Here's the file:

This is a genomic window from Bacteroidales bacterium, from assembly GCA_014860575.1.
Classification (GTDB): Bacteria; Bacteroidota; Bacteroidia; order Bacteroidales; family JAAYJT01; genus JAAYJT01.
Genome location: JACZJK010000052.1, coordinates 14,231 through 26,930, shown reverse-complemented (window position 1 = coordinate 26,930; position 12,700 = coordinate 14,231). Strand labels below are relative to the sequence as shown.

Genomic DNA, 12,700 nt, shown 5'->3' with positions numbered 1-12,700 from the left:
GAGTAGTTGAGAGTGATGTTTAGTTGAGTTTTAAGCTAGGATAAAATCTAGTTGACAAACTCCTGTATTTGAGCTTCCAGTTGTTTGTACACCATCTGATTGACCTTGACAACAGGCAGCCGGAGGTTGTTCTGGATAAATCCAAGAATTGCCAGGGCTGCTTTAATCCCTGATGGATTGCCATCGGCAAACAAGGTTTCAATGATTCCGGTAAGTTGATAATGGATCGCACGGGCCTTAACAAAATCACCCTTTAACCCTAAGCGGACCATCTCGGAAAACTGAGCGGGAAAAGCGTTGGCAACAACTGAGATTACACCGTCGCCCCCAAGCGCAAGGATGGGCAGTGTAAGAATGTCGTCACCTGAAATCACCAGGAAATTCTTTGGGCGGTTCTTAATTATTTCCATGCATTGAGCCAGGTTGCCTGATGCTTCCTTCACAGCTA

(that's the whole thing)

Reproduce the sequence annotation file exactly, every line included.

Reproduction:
This is a genomic window from Bacteroidales bacterium, from assembly GCA_014860575.1.
Classification (GTDB): Bacteria; Bacteroidota; Bacteroidia; order Bacteroidales; family JAAYJT01; genus JAAYJT01.
Genome location: JACZJK010000052.1, coordinates 14,231 through 26,930, shown reverse-complemented (window position 1 = coordinate 26,930; position 12,700 = coordinate 14,231). Strand labels below are relative to the sequence as shown.

Genomic DNA, 12,700 nt, shown 5'->3' with positions numbered 1-12,700 from the left:
GAGTAGTTGAGAGTGATGTTTAGTTGAGTTTTAAGCTAGGATAAAATCTAGTTGACAAACTCCTGTATTTGAGCTTCCAGTTGTTTGTACACCATCTGATTGACCTTGACAACAGGCAGCCGGAGGTTGTTCTGGATAAATCCAAGAATTGCCAGGGCTGCTTTAATCCCTGATGGATTGCCATCGGCAAACAAGGTTTCAATGATTCCGGTAAGTTGATAATGGATCGCACGGGCCTTAACAAAATCACCCTTTAACCCTAAGCGGACCATCTCGGAAAACTGAGCGGGAAAAGCGTTGGCAACAACTGAGATTACACCGTCGCCCCCAAGCGCAAGGATGGGCAGTGTAAGAATGTCGTCACCTGAAATCACCAGGAAATTCTTTGGGCGGTTCTTAATTATTTCCATGCATTGAGCCAGGTTGCCTGATGCTTCCTTCACAGCTA